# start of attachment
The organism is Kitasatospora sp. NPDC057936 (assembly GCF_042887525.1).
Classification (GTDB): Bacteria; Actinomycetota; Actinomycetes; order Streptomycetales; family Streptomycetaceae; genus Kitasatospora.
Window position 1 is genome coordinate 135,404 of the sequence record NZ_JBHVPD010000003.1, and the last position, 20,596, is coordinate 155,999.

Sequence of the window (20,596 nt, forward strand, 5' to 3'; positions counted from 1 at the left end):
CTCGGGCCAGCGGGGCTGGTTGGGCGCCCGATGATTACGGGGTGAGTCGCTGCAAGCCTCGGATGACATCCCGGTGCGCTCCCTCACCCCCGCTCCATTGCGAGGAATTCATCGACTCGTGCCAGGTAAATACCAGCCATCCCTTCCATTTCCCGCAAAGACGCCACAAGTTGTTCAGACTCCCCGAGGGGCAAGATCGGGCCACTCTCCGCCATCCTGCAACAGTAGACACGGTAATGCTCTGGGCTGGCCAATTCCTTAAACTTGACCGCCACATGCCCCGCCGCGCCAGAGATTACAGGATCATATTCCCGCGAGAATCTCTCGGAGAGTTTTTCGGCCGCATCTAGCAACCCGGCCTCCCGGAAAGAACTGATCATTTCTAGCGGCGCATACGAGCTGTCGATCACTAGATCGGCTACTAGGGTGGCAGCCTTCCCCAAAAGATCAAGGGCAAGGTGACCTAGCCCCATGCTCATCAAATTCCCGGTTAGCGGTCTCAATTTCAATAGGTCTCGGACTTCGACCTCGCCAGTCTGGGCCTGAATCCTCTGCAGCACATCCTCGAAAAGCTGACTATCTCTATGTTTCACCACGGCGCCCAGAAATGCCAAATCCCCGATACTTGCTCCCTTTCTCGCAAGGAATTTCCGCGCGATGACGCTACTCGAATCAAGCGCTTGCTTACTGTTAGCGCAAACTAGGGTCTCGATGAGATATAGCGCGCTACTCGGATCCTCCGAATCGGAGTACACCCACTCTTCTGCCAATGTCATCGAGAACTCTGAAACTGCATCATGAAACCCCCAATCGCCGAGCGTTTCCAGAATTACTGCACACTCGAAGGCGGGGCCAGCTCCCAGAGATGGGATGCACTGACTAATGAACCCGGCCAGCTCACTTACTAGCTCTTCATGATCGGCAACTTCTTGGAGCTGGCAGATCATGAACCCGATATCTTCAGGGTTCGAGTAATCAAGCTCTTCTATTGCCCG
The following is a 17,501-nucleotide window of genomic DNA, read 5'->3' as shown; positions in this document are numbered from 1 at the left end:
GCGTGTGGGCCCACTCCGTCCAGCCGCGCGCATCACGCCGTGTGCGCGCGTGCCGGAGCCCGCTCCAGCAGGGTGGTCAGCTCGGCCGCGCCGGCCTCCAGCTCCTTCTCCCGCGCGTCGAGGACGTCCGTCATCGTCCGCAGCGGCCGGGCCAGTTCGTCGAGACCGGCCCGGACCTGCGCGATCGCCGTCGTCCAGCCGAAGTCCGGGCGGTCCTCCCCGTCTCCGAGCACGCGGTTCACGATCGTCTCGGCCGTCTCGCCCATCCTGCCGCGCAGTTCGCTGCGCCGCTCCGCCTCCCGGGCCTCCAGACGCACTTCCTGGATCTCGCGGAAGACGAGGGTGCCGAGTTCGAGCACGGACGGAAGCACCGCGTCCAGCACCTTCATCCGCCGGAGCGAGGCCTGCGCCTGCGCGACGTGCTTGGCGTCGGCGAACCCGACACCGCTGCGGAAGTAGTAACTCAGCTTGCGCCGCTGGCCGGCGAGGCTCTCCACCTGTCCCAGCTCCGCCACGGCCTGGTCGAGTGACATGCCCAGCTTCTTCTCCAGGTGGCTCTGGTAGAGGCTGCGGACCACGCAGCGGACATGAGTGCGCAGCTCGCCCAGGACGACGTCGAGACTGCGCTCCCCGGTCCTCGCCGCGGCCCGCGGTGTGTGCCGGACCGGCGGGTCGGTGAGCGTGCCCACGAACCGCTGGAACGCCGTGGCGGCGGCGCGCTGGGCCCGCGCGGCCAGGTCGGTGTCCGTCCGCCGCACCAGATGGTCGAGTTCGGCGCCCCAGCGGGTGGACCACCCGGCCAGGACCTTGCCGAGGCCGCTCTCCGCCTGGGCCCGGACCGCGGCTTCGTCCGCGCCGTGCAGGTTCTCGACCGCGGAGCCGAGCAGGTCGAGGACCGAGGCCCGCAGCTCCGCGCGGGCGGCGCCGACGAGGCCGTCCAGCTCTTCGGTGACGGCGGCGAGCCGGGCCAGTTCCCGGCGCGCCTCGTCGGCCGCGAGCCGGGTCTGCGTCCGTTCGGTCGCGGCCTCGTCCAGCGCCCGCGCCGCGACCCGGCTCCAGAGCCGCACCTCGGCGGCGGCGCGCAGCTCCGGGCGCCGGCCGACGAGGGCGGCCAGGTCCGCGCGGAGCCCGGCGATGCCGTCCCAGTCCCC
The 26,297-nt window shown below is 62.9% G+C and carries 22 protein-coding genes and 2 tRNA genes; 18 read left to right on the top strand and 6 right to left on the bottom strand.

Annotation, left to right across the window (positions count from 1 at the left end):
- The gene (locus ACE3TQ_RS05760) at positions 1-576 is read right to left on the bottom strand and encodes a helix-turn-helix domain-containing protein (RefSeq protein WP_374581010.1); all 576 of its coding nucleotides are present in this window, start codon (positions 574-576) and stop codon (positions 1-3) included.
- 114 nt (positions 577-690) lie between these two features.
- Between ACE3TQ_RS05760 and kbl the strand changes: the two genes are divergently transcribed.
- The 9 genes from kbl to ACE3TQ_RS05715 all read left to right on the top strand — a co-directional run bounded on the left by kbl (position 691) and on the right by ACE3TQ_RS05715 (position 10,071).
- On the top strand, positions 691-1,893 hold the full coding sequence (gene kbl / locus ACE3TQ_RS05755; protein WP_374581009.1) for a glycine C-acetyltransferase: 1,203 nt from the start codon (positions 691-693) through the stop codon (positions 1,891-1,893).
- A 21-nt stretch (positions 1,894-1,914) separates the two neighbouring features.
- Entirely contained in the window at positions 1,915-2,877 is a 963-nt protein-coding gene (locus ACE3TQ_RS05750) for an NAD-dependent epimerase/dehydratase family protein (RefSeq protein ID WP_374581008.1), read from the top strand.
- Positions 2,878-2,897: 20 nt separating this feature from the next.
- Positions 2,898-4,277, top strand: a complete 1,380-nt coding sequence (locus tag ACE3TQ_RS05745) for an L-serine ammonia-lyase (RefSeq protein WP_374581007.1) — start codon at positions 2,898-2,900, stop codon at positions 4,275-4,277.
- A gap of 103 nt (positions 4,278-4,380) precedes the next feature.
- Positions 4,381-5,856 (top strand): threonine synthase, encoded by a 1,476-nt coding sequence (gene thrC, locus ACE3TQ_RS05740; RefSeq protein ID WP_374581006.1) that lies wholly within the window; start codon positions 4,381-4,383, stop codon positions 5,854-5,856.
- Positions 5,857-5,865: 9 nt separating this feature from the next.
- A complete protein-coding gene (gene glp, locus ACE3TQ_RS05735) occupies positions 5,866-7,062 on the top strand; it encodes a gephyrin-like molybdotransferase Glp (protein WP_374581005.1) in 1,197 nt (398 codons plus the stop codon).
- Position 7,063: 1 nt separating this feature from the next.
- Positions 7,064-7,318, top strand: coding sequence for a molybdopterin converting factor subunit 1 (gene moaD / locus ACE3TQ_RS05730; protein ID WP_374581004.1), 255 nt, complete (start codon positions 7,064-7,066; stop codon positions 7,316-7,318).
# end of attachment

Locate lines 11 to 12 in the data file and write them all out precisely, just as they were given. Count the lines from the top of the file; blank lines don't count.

- 114 nt (positions 577-690) lie between these two features.
- Between ACE3TQ_RS05760 and kbl the strand changes: the two genes are divergently transcribed.